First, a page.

“Jesus answered them, “Isn’t it written in your scripture, I said, you are gods?If He called those whom the word of God came to ‘gods’—and the Scripture cannot be broken— do you say, ‘You are blaspheming’ to the One the Father set apart and sent into the world, because I said: I am the Son of God?If I am not doing My Father’s works, don’t believe Me. But if I am doing them and you don’t believe Me, believe the works. This way you will know and understand that the Father is in Me and I in the Father.”” (John 10:34–38 HCSB)
This passage is one of the best places in the gospel to understand how Jesus (and his opponents!) viewed Scripture. His opponents say that they are going to stone him for making himself equal with God, Jesus comes up with this argument on the spur of the moment. It’s an amazing argument, but our aim isn’t to dissect the argument so much as it is to understand how Christ viewed the Scriptures [which for the Jews were what we understand as the Old Testament].
- Jesus had an intimate knowledge of the Scriptures. He quotes Ps. 82.6 on the spur of the moment to answer the charge that he was blaspheming. Could you do this? Me neither.
- He confronts them with what they consider “Scripture.” Notice how he responds to their charge of blasphemy: “Isn’t it written in your scripture?” So brilliant. He brings up what they consider binding to respond to their own charge. This would be like one candidate in a presidential debate quoting the other candidate’s words and pointing out, “after all, you yourself agree with me.”
- Jesus’ argument rests upon the plural form of one word (gods). Had Ps. 82.6 read “god” instead of “gods,” Jesus argument would not have been valid. We must conclude that Jesus believed that the words of Scripture were accurate down to the form of the noun used, which theologians like to call “plenary inspiration.” For more, read B. B. Warfield and A. A. Hodges’ discussion of inspiration. Here’s the thing, Jesus’ opponents agree with his view of the Scriptures. They never disagree on the accuracy of Scripture when Jesus makes an appeal to it. Both sides agreed that Scripture was trustworthy and final.
- Scripture cannot be broken. Jesus makes an interesting comment on the side here: “And the Scripture cannot be broken.” What does he mean by that? John helps us understand what he means because he uses the word “broken” in a couple of other places.
1. “This is why the Jews began trying all the more to kill Him: Not only was He breaking the Sabbath, but He was even calling God His own Father, making Himself equal with God.” (John 5:18 HCSB). — The word “breaking” used here is the same Greek word that John uses in John 10.35. Here “breaking” the Sabbath” in the Jews’ view was not obeying what God had commanded in regards to the Sabbath (they were wrong of course, but this is what they believed Jesus had done, been disobedient to God’s command).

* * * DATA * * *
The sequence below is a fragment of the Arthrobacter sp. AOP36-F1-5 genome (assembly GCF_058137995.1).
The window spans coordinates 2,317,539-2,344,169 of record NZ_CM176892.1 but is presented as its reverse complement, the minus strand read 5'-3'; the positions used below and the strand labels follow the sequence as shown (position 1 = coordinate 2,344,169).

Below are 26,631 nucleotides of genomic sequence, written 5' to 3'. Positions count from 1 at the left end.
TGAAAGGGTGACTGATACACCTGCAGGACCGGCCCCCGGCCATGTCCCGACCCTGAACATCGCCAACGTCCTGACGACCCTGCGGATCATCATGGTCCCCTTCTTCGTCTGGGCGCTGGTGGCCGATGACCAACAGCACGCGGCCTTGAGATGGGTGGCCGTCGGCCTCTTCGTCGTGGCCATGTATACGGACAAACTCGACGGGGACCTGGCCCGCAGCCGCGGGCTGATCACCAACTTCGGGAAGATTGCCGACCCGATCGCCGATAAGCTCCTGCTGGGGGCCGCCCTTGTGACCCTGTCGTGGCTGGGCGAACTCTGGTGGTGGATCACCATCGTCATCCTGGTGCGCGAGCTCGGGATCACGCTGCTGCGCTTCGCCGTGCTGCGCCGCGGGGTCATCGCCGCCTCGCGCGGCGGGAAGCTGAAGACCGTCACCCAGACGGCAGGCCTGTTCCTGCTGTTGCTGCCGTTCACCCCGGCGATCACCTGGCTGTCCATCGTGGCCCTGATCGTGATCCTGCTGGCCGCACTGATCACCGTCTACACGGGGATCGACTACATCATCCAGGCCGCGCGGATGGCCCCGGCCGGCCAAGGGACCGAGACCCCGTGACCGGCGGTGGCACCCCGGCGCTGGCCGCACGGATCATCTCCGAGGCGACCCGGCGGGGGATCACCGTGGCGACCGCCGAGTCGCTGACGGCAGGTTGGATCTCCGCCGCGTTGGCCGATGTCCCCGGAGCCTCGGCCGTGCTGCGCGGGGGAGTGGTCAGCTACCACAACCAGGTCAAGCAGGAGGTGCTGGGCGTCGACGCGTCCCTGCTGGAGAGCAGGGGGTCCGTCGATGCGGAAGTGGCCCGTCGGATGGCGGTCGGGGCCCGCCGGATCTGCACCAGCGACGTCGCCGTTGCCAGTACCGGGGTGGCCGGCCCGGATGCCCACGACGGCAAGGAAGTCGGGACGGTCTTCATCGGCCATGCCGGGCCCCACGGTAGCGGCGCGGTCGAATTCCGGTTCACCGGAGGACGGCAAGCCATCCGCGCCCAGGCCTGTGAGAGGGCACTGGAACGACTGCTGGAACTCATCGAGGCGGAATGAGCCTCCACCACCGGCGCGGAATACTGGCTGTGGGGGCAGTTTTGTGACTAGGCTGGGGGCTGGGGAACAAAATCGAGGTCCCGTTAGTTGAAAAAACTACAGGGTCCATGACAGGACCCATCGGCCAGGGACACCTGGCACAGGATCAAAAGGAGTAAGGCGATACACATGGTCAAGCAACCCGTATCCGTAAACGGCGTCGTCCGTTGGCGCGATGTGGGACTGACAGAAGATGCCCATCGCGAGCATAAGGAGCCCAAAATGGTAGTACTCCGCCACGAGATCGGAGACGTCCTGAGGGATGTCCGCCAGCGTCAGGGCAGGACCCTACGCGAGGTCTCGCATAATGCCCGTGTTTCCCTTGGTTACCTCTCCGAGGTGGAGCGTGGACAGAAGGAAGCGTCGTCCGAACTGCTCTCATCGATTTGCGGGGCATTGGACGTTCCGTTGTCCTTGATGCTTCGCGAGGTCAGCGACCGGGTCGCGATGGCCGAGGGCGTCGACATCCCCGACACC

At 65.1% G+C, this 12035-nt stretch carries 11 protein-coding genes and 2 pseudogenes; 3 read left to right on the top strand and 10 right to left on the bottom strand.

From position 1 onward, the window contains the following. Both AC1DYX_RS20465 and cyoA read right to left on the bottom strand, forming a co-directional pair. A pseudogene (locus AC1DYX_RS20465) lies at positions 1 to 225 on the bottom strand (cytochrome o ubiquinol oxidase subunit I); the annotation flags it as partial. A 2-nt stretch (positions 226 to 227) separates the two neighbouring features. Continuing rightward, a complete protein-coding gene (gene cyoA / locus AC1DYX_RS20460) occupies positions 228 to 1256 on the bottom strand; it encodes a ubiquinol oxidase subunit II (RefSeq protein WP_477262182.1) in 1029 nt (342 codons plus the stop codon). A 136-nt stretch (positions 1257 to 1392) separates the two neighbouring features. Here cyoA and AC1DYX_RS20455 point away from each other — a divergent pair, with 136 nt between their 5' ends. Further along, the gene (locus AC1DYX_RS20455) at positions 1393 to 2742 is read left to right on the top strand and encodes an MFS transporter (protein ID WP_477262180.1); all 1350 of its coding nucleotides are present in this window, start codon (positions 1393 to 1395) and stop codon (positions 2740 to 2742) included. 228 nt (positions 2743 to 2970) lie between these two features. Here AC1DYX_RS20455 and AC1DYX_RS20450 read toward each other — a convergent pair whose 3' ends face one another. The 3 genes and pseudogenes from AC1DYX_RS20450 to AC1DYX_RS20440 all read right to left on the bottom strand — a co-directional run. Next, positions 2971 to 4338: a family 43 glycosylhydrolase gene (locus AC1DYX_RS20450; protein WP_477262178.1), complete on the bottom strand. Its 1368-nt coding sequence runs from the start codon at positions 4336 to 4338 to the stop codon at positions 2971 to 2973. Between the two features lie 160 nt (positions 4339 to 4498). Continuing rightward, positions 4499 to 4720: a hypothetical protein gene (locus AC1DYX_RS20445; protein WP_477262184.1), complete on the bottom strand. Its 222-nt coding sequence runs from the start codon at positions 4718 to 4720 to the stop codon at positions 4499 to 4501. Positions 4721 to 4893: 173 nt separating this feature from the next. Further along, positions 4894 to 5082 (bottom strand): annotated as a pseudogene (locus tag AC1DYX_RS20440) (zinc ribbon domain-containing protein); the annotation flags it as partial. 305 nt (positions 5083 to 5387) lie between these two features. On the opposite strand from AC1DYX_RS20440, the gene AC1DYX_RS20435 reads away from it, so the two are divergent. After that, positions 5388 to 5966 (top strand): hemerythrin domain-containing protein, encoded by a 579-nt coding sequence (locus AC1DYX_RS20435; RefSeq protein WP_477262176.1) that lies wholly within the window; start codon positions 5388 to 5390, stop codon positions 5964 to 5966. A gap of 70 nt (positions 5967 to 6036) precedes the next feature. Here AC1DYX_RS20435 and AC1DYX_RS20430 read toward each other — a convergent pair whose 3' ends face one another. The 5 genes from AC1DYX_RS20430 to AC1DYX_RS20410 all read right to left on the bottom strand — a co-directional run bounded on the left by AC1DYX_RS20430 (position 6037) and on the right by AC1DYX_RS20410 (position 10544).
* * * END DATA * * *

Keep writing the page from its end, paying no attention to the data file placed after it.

2. “If a man receives circumcision on the Sabbath so that the law of Moses won’t be broken, are you angry at Me because I made a man entirely well on the Sabbath?”
(John 7:23 HCSB) — As Jesus points out and as his Jewish opponents agreed, the law of Moses should be obeyed. If it was not obeyed it was considered “broken” or abrogated. This they would not do because it had been given by God and was binding upon them.We can see then that this cryptic statement “Scripture cannot be broken” means that it cannot be disobeyed or abrogated, that it is binding upon them because it came from God. This is how both sides understood the nature of Scripture.
Our view of Scripture then is driven by Christ’s view of Scripture which is revealed quite well in this passage. I will leave it to John Stott to sum up how his view affects our understanding of Scripture:
‘The ultimate issue in the question of authority concerns the Lordship of Christ. “You call me ‘Teacher’ and ‘Lord’, he said, and rightly so, for that is what I am” (John 13:13). If Jesus Christ is truly our teacher and our Lord, we are under both his instruction and his authority. We must therefore bring our mind into subjection to him as our teacher and our will into subjection to him as our Lord. We have no liberty to disagree with him or to disobey him. So we bow to the authority of Scripture because we bow to the authority of Christ.’
Did you catch that? “We bow to the authority of Scripture because we bow to the authority of Christ.”